Sharing Rewards and Risks
Another interesting joint venture recently occurred in Houston, TX. When Catholic Health Initiatives (CHI) bought St Luke’s Health System in 2013, the resulting $1 billion foundation that was created caught everyone’s attention. The subsequent transaction did not make headlines, yet is equally newsworthy. In early 2014, the Baylor College of Medicine (BCM) and CHI St Luke’s Health formed a nonprofit joint venture that now owns the St Luke’s flagship hospital and a new 250-bed community hospital being built just one mile from the Texas Medical Center. “This is a relationship unique in academic medicine,” said Paul Klotman, MD, BCM president and chief executive officer. “We will be in this together, with joint governance, sharing the rewards and the risks. It provides Baylor the independence we have sought in charting our future.”

Key Partnership Considerations
So what do these nontraditional partnership structures we’re seeing mean to you?

  • You have options. The partnership “marketplace” is not a one-size-fits-all equation. You can improve your organization’s market or financial position and still retain some (but likely not all) local control.
  • Timing is everything. Organizations with strong financial performance can strike better deals. “We encourage leaders to pursue transactions from a position of strength. If the finances of the hospital or system have already deteriorated significantly, the choices can become more limited,” said Dave Gordon, principal of Juniper Advisory.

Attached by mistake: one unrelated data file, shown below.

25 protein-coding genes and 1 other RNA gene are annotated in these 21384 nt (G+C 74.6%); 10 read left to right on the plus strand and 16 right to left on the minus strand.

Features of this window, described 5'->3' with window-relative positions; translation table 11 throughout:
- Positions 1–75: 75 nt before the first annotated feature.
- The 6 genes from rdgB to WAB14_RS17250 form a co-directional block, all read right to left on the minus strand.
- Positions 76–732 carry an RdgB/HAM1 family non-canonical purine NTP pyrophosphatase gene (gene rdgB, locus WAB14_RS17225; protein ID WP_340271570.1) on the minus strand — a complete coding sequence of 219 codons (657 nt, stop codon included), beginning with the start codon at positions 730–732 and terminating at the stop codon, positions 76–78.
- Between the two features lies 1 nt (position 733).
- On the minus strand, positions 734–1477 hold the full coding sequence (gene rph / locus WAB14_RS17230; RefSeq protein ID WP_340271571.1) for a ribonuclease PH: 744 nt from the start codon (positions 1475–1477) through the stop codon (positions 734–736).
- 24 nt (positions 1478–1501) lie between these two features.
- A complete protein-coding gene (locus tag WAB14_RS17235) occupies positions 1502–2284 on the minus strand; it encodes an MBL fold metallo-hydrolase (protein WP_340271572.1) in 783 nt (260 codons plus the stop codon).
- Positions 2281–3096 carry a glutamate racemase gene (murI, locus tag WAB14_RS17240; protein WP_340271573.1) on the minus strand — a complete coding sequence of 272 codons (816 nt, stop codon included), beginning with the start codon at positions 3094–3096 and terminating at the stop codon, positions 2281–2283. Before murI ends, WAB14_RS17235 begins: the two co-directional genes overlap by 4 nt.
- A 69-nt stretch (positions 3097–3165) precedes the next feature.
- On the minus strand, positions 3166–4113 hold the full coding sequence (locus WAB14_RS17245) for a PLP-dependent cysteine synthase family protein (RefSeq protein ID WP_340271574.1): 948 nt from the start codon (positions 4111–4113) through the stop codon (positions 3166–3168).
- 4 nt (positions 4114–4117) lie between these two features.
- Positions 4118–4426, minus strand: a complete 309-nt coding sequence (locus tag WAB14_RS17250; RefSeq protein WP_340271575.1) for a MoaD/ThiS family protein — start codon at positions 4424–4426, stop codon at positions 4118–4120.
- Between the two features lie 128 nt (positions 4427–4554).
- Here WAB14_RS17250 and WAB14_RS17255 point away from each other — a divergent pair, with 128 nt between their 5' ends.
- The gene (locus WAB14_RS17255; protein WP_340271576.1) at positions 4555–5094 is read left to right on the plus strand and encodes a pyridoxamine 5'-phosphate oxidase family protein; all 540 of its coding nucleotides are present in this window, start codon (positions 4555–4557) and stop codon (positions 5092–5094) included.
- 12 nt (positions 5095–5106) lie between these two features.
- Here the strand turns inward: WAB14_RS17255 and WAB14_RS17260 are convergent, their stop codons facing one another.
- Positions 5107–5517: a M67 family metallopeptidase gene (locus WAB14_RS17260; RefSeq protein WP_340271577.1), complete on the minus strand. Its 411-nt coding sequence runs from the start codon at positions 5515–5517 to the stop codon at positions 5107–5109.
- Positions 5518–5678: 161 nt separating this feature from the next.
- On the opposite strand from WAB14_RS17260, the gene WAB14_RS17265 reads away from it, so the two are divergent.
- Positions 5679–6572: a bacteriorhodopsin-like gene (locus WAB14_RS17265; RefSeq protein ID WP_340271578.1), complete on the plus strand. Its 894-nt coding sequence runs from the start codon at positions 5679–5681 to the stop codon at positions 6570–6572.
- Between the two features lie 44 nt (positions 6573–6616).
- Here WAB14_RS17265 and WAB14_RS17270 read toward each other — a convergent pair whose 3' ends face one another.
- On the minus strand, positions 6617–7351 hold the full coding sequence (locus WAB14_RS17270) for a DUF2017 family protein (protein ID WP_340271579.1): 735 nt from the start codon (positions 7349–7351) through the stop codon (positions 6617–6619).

• Local control is not always the most important factor. CharterCARE is now headlong into its second transaction in five years. The desire to maintain the majority of local control often leads boards to dismiss certain options out of hand, and the communities we serve can be hurt in the long run.

In the end, the most important question a health system CEO or board member can ask is, “Do we need a partner to achieve our organizational goals and vision?” It is not a simple question and the answers are not simple either. Ultimately, if it is a question you can’t answer with confidence, give Sg2 a call. We stand ready to help you wade through the issues.

Sources: Healthcare Financial Management Association (HFMA). Acquisition and Affiliation Strategies: HFMA National Institute (ANI) Preview Copy. 2014; Portage Health. Portage Health and LifePoint Hospitals form joint venture [press release]. December 2, 2013; Rhode Island Office of Health Care Advocate. Hospital Conversion Application. Accessed July 2014; BCM. FAQ on Baylor, CHI non-profit joint venture [press release]. January 7, 2014; BCM. Bold new alliance among Houston’s leading health care providers to transform care delivery in the region [press release]. January 7, 2014.